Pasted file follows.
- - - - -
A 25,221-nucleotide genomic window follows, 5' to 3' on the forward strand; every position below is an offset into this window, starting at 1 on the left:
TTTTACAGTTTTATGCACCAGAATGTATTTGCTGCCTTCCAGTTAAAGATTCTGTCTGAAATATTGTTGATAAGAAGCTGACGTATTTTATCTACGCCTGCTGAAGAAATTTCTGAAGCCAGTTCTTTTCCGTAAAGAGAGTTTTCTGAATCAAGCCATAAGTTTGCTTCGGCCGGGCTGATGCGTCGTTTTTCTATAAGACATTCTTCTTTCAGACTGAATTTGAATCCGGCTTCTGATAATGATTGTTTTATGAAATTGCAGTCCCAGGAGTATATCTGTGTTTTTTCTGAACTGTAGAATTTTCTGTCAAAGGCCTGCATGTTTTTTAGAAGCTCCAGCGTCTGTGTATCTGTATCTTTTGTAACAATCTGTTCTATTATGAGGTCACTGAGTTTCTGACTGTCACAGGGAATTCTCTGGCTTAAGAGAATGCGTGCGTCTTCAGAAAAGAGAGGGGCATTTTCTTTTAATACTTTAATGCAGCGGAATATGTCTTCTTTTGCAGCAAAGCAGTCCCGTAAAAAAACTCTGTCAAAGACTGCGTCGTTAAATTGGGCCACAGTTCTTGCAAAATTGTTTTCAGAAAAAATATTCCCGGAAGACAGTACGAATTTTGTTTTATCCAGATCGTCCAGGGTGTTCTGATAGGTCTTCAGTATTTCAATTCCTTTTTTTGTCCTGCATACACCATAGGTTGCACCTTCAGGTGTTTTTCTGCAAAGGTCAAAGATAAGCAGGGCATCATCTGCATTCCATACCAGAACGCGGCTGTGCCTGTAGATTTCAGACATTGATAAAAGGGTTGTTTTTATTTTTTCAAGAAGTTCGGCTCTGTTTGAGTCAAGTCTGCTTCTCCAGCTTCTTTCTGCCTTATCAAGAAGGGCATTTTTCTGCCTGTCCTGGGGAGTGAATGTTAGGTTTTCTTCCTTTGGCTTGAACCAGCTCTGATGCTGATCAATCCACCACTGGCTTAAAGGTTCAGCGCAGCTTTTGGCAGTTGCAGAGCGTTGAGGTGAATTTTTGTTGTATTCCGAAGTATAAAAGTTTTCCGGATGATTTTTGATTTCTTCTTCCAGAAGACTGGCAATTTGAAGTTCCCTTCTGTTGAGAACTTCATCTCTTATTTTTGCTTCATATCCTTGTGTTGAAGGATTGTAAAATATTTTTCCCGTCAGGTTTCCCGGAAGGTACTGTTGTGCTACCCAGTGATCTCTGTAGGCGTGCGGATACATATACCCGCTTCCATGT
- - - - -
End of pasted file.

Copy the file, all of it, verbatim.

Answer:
A 25,221-nucleotide genomic window follows, 5' to 3' on the forward strand; every position below is an offset into this window, starting at 1 on the left:
TTTTACAGTTTTATGCACCAGAATGTATTTGCTGCCTTCCAGTTAAAGATTCTGTCTGAAATATTGTTGATAAGAAGCTGACGTATTTTATCTACGCCTGCTGAAGAAATTTCTGAAGCCAGTTCTTTTCCGTAAAGAGAGTTTTCTGAATCAAGCCATAAGTTTGCTTCGGCCGGGCTGATGCGTCGTTTTTCTATAAGACATTCTTCTTTCAGACTGAATTTGAATCCGGCTTCTGATAATGATTGTTTTATGAAATTGCAGTCCCAGGAGTATATCTGTGTTTTTTCTGAACTGTAGAATTTTCTGTCAAAGGCCTGCATGTTTTTTAGAAGCTCCAGCGTCTGTGTATCTGTATCTTTTGTAACAATCTGTTCTATTATGAGGTCACTGAGTTTCTGACTGTCACAGGGAATTCTCTGGCTTAAGAGAATGCGTGCGTCTTCAGAAAAGAGAGGGGCATTTTCTTTTAATACTTTAATGCAGCGGAATATGTCTTCTTTTGCAGCAAAGCAGTCCCGTAAAAAAACTCTGTCAAAGACTGCGTCGTTAAATTGGGCCACAGTTCTTGCAAAATTGTTTTCAGAAAAAATATTCCCGGAAGACAGTACGAATTTTGTTTTATCCAGATCGTCCAGGGTGTTCTGATAGGTCTTCAGTATTTCAATTCCTTTTTTTGTCCTGCATACACCATAGGTTGCACCTTCAGGTGTTTTTCTGCAAAGGTCAAAGATAAGCAGGGCATCATCTGCATTCCATACCAGAACGCGGCTGTGCCTGTAGATTTCAGACATTGATAAAAGGGTTGTTTTTATTTTTTCAAGAAGTTCGGCTCTGTTTGAGTCAAGTCTGCTTCTCCAGCTTCTTTCTGCCTTATCAAGAAGGGCATTTTTCTGCCTGTCCTGGGGAGTGAATGTTAGGTTTTCTTCCTTTGGCTTGAACCAGCTCTGATGCTGATCAATCCACCACTGGCTTAAAGGTTCAGCGCAGCTTTTGGCAGTTGCAGAGCGTTGAGGTGAATTTTTGTTGTATTCCGAAGTATAAAAGTTTTCCGGATGATTTTTGATTTCTTCTTCCAGAAGACTGGCAATTTGAAGTTCCCTTCTGTTGAGAACTTCATCTCTTATTTTTGCTTCATATCCTTGTGTTGAAGGATTGTAAAATATTTTTCCCGTCAGGTTTCCCGGAAGGTACTGTTGTGCTACCCAGTGATCTCTGTAGGCGTGCGGATACATATACCCGCTTCCATGT